Vincent Guerithault on Who He's Cooked For and Where He Gets His Macarons

Vincent Guerithault Vincent on Camelback, Vincent's Market Bistro 3930 East Camelback Road 602-224-0225, www.vincentsoncamelback.com

See also: -- Taste Maker #53: Vincent Guerithault -- James Beard Award-Winning Celebrity Chef Teams Up with Phoenix's Justin Beckett for Special Dinner (Spoiler Alert: Reality TV)

This is part one of my interview with Vincent Guerithault, chef-owner of Vincent on Camelback and Vincent's Market Bistro. Come back tomorrow when he dishes about Wolfgang Puck and Kevin Binkley.

Disclosure: I dated Vincent in 1985-1986, before and during the time he was opening Vincent on Camelback.

Vincent Guerithault has been called the "godfather" or "granddaddy" of Southwest cuisine for nearly as long as his namesake restaurant has been open. And though it's true that in 1986 he introduced duck tamales and smoked salmon quesadillas to a sleepy restaurant town startled but delighted by the French-Mexican juxtaposition, he's probably never been completely comfortable with the lofty moniker. Despite a wall's worth of awards and accolades -- including a James Beard Best Chef Southwest in 1993 and a Beard nomination for Outstanding Restaurant 2013 (he's a semi-finalist in that category) -- Guerithault is a humble guy who doesn't think much past running his restaurant and providing for his family. He's our first celebrity chef and the last to care about the hullabaloo that comes with the title.

He got into the business the same way many French chefs do, forsaking school to become an apprentice at Raymond Thuilier's L'Oustau de Baumaniere in Les Baux de Provence when he was 16. "They make you do all the stuff that nobody wants to do," he says, "mopping the floors, washing dishes, and you work your way up." It was here he formed a longstanding friendship with another aspiring chef -- Wolfgang Puck. A year later, Guerithault's employer sent him to Paris to finish his apprenticeship at Maxim's, and after three more years in Paris (he also worked at Fauchon's for a time) and a mandatory year's stint in the Navy, he became the sole chef at a small bistro in Paris, later applying for the sous chef position at Jean Banchet's prestigious Le Francais in Wheeling, Illinois, because he was eager to see the States. He worked with fellow chef Roland Passot (La Folie, San Francisco) (another guy who's done quite well), staying on with Banchet for three and half years until he could no longer stand the Midwest's harsh winters.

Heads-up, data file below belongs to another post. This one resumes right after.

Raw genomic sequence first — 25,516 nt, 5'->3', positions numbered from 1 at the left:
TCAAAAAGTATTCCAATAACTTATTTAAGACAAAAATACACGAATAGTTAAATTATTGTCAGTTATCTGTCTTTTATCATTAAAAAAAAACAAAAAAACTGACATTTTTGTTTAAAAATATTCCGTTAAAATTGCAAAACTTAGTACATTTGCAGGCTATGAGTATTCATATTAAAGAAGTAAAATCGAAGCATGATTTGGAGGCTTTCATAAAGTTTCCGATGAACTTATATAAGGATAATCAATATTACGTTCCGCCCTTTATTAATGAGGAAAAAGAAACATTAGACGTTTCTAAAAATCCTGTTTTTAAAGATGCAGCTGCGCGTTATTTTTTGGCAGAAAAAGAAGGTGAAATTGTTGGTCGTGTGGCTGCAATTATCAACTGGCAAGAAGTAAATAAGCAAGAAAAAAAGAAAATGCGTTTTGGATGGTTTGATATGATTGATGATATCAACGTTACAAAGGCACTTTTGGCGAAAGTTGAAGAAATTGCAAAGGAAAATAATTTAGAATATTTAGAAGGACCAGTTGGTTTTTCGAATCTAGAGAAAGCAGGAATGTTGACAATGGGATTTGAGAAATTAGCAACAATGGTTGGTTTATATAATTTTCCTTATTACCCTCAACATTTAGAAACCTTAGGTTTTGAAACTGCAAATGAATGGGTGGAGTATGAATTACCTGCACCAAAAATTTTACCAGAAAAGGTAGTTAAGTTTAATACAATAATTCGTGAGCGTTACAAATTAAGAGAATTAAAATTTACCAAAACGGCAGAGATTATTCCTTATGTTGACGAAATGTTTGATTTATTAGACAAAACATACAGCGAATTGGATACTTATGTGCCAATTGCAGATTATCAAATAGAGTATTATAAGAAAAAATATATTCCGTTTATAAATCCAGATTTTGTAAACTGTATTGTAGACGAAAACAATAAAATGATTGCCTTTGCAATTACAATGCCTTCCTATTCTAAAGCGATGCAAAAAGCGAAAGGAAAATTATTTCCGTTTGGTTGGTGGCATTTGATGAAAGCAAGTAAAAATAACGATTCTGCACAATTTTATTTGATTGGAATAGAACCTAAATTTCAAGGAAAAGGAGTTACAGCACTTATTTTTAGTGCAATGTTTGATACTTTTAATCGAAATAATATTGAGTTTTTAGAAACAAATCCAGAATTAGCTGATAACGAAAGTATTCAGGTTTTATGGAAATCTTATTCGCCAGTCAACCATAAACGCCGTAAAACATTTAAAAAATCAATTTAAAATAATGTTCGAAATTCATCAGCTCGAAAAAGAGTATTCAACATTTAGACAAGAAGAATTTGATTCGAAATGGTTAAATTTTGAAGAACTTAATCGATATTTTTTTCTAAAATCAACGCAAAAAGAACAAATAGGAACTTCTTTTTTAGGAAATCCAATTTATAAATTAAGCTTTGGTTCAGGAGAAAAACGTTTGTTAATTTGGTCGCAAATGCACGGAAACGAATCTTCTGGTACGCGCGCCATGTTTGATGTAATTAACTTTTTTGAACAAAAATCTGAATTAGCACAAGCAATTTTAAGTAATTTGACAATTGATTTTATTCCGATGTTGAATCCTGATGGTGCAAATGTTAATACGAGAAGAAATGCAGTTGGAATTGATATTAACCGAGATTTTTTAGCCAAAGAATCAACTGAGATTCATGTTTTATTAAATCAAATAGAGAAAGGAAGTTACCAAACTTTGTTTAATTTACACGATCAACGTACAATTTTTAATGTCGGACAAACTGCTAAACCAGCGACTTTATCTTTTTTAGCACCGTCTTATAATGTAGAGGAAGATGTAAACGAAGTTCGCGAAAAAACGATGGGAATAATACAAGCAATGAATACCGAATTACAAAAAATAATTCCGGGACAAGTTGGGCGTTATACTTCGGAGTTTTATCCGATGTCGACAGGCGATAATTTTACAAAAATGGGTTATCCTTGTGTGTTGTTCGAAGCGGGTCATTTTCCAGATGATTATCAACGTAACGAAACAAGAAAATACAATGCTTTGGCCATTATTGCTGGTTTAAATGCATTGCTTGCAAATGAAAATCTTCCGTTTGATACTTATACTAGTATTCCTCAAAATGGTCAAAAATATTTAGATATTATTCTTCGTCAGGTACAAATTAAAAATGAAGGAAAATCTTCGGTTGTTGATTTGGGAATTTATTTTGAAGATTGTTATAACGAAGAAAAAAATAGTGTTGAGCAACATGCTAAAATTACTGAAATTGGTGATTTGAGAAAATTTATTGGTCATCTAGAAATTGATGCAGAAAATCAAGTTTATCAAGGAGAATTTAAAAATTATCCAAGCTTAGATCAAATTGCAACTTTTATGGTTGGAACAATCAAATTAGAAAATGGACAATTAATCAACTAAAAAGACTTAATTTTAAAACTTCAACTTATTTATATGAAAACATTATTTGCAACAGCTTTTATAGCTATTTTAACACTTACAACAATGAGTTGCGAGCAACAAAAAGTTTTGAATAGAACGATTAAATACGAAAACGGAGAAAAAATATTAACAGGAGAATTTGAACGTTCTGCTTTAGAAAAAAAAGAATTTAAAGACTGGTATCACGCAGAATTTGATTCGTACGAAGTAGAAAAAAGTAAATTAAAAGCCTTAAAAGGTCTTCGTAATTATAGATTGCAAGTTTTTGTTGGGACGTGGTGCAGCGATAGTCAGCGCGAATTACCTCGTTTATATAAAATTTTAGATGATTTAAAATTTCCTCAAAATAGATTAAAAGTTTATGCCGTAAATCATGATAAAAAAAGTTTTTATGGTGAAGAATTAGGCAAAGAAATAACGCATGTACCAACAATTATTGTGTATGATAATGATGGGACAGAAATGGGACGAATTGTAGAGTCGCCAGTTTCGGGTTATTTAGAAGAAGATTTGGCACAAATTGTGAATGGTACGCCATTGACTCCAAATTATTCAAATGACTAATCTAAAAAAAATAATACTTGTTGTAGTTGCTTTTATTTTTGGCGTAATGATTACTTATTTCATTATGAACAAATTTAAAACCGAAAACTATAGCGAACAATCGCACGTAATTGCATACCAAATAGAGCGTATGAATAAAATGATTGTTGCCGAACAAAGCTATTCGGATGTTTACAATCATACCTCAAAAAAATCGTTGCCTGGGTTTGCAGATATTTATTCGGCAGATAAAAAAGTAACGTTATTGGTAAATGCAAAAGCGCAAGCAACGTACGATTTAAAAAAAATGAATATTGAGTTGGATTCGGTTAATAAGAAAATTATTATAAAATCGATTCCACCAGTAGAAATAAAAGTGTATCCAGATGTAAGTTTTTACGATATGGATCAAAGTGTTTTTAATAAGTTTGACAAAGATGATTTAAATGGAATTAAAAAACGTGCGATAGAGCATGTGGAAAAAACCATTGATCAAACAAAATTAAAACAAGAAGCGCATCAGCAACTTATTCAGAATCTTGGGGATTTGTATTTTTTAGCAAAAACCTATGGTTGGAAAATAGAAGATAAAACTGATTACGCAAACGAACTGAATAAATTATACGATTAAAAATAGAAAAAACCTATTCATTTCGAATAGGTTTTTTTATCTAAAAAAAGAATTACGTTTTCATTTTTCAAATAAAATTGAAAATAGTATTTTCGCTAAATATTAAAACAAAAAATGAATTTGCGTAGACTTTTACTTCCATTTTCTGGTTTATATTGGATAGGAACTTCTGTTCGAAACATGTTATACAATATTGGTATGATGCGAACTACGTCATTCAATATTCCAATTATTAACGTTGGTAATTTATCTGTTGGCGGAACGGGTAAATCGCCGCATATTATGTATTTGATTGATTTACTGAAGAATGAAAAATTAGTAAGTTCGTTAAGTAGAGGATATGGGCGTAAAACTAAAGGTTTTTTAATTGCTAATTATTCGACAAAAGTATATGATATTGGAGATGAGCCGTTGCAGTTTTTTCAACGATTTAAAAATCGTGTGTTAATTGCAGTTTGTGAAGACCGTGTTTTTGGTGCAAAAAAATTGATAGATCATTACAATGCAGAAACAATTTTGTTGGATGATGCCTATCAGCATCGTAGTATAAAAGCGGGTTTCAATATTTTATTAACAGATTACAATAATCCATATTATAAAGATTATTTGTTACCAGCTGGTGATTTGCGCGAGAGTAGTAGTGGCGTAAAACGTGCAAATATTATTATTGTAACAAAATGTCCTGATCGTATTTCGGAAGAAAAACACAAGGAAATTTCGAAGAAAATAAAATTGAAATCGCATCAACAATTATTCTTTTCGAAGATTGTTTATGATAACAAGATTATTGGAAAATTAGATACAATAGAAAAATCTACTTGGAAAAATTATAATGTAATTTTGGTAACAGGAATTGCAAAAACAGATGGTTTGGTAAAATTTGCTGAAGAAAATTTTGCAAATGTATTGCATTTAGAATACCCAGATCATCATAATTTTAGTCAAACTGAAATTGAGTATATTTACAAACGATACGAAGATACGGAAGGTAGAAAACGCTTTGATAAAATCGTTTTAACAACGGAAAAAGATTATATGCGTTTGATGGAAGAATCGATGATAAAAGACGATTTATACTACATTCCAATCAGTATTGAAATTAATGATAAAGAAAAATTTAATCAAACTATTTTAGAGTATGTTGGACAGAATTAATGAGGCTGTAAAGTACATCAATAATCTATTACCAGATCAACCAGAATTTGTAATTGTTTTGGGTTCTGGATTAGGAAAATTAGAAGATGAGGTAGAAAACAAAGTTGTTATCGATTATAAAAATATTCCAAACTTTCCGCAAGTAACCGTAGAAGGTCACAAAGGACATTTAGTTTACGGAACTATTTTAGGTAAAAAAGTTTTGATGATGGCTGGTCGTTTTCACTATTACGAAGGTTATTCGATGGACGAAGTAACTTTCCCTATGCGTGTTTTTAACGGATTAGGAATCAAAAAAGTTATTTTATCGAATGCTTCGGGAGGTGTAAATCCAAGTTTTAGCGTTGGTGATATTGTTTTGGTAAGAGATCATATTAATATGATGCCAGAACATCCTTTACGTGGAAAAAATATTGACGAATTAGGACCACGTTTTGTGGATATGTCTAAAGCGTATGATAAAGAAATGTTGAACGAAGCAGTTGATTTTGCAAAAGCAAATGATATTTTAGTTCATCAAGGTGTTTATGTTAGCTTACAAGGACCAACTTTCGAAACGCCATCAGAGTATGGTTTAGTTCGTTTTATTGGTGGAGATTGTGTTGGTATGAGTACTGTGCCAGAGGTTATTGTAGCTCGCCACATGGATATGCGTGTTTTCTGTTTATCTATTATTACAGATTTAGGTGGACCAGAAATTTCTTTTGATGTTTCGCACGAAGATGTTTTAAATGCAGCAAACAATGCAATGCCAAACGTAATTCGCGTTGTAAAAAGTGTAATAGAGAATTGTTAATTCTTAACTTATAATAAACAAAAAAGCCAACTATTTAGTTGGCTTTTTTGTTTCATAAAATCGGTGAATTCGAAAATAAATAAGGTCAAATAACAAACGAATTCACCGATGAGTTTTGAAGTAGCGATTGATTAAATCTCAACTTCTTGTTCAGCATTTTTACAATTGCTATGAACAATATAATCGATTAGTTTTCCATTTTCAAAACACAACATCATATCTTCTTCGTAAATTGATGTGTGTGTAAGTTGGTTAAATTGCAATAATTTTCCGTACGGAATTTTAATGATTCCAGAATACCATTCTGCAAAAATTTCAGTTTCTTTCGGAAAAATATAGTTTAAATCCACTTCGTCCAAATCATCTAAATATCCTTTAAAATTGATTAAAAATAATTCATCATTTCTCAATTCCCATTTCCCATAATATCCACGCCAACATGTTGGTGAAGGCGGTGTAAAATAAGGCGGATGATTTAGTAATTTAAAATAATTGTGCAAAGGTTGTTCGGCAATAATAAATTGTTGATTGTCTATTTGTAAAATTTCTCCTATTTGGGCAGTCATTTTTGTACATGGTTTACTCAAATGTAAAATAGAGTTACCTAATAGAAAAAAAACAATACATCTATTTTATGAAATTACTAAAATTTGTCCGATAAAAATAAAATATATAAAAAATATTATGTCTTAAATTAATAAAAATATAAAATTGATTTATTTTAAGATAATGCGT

His friends were all moving west, and when one of them told him about some guys in the Phoenix area who planned to run a French restaurant and a Mexican restaurant called Oaxaca from the same kitchen, Guerithault jumped at the chance. The concept flopped, even though Terry Goddard had written a nice piece about the place for the Phoenix Business Journal. The Mexican restaurant eventually moved upstairs, leaving Guerithault to do his own thing -- which he called Vincent's French Cuisine -- on the ground floor. Miraculously, Craig Claiborne got wind of Guerithault doing straight-up French food in the middle of nowhere and wrote a favorable review for the New York Times. It was 1981 and suddenly Guerithault was viewed as a young guy with loads of promise.

Local banker Bob Keys, who had plans to open a beautiful new restaurant in what would become 8700 and later Michael's at the Citadel, approached Guerithault about a partnership. The two spent months trying to iron out a deal, and when they couldn't arrive at one that seemed equitable to Guerithault, he walked.